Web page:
• When you let the heart lead, true and genuine words follow. The fondest memories naturally rise and help create a great illustration of who the person truly was.
  • When you let the heart lead, you enable others to feel and share in your emotional connection, helping to create a shared bonding experience.
  • When you let the heart lead, you show your true sympathies, exhibiting a transparent sense of loss and understanding for those that feel the same.
  • When you let the heart lead, perfection is not expected and raw emotions are embraced. More often than not, these are the right emotions and the right words to address the situation, share in what others are feeling, and begin the journey toward healing.

As the days pass and the next baseball season begins, many other words will be written about Ventura. His number 30 should rightfully be adorned on the uniforms of Royals players this year. There is even a petition to retire his number, which would be just the fourth Royals number ever. All that will be determined in due time.

In this and any moment of sudden and tragic loss, whether it be a teammate, coworker, friend or colleague, no amount of preparation can prepare you for exactly how you will feel or react. But letting the heart lead will at least start you in the right direction and place you on the correct path of remembrance and recovery.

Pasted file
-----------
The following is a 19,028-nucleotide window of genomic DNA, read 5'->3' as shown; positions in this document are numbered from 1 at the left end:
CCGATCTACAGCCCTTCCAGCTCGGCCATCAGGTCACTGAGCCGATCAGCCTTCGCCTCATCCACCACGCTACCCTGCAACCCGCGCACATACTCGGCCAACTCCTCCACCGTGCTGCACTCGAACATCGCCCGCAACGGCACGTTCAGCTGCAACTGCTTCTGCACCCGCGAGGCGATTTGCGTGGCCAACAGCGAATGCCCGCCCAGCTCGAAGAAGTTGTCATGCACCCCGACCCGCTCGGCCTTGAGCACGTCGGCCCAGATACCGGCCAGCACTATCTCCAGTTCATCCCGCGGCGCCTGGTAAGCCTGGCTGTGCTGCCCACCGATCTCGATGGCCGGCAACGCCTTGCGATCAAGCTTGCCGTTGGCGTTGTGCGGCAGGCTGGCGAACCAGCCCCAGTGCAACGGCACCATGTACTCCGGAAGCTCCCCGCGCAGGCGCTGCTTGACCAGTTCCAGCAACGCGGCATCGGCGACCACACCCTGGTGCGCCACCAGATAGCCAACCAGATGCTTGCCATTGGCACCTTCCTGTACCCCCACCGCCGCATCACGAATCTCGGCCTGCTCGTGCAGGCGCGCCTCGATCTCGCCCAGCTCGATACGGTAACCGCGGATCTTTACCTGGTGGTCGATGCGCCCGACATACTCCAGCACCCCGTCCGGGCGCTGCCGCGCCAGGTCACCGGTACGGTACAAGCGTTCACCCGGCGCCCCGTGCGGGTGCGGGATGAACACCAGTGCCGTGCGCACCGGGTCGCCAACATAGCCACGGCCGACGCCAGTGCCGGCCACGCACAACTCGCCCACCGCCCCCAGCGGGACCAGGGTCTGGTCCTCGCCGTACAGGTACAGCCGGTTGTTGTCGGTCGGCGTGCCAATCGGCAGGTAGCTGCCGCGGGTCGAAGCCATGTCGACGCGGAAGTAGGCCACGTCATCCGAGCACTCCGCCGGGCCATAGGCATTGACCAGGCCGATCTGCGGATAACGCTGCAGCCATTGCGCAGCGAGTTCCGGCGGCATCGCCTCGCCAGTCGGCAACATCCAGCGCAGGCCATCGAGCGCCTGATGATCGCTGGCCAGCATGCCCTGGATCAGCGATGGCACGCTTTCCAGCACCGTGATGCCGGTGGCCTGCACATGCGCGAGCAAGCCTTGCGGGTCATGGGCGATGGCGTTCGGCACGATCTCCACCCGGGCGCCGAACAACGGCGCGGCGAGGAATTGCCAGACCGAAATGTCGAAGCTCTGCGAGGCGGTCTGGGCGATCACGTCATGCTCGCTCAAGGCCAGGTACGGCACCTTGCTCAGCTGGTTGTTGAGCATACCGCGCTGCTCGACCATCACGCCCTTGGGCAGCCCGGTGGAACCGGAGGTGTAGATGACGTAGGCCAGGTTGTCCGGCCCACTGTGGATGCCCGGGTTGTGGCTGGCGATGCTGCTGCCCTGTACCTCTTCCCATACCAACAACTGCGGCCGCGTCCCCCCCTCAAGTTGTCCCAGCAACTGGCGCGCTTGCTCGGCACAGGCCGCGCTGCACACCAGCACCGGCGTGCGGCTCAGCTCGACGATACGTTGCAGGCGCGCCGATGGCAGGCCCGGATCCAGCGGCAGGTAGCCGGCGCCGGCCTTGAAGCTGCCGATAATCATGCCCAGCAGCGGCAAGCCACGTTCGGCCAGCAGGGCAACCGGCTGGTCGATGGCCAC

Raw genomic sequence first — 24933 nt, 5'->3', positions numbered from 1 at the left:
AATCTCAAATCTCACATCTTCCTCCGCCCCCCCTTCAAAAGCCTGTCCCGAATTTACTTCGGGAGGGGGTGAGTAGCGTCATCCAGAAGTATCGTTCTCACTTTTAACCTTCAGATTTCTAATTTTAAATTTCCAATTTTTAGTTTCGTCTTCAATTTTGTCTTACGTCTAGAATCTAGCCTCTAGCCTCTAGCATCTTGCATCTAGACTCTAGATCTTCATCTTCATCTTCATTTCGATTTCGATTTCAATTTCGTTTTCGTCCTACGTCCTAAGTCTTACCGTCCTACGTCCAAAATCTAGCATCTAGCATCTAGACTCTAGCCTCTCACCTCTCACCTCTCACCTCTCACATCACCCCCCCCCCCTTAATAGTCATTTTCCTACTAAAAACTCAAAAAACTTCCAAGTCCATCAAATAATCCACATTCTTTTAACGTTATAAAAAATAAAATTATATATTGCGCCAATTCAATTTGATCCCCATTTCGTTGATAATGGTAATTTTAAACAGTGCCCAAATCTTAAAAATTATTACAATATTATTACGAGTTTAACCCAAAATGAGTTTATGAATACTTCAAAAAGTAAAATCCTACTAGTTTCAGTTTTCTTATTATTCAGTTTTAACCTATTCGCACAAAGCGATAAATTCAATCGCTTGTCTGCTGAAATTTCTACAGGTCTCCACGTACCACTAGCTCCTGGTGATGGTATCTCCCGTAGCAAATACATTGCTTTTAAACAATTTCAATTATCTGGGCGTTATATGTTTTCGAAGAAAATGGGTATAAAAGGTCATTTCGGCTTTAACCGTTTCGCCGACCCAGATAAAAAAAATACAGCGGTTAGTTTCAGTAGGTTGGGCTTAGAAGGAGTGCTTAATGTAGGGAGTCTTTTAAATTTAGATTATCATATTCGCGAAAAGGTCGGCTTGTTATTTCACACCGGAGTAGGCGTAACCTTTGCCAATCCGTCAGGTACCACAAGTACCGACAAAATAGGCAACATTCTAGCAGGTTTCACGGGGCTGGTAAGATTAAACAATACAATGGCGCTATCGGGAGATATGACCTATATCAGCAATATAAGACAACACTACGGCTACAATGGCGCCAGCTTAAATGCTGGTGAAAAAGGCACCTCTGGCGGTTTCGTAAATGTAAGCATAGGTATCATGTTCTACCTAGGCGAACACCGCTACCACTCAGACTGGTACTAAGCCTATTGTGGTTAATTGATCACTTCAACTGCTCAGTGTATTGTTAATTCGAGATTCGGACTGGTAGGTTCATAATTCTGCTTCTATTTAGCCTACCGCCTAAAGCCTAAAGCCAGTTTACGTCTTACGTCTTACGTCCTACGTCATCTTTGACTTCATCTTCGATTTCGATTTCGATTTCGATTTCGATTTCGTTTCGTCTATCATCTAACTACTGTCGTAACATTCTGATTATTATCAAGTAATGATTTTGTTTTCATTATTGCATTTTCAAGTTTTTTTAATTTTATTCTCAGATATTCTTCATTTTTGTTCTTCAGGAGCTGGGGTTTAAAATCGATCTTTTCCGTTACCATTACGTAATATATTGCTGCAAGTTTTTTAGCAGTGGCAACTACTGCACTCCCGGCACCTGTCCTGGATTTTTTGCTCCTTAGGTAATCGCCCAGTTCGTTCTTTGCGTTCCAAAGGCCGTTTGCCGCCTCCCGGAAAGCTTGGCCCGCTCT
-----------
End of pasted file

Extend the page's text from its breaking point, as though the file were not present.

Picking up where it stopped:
Note: Former big league infield Andy Marte was also tragically killed in an unrelated car crash in the Dominican Republic yesterday. Thoughts and prayers with the Ventura and Marte families.

No Fluke, Just a Winning Formula

KC Star-Royals-John Sleezer

Photo by John Sleezer, KC Star

The Kansas City Royals – yes the same team that were consistent 100-game losers less than 10 years ago – are your World Series Champions.

In fact, in the past two years, they have won two American League Championships, their first-ever Central Division title, and a World Series title. They have also increased their win total in each of the past six years and set a new attendance record in 2015. Not to mention, seeing Jimmy Fallon and a rapping Bret Saberhagen, shooting paintballs at Jimmy Kimmel, and having Paul Rudd celebrate with them in the locker room. So yeah, things are pretty good for the Kansas City Royals and their fans.

In the midst of this upward trajectory, the Royals have done some incredible things on the biggest stages, namely in the playoffs.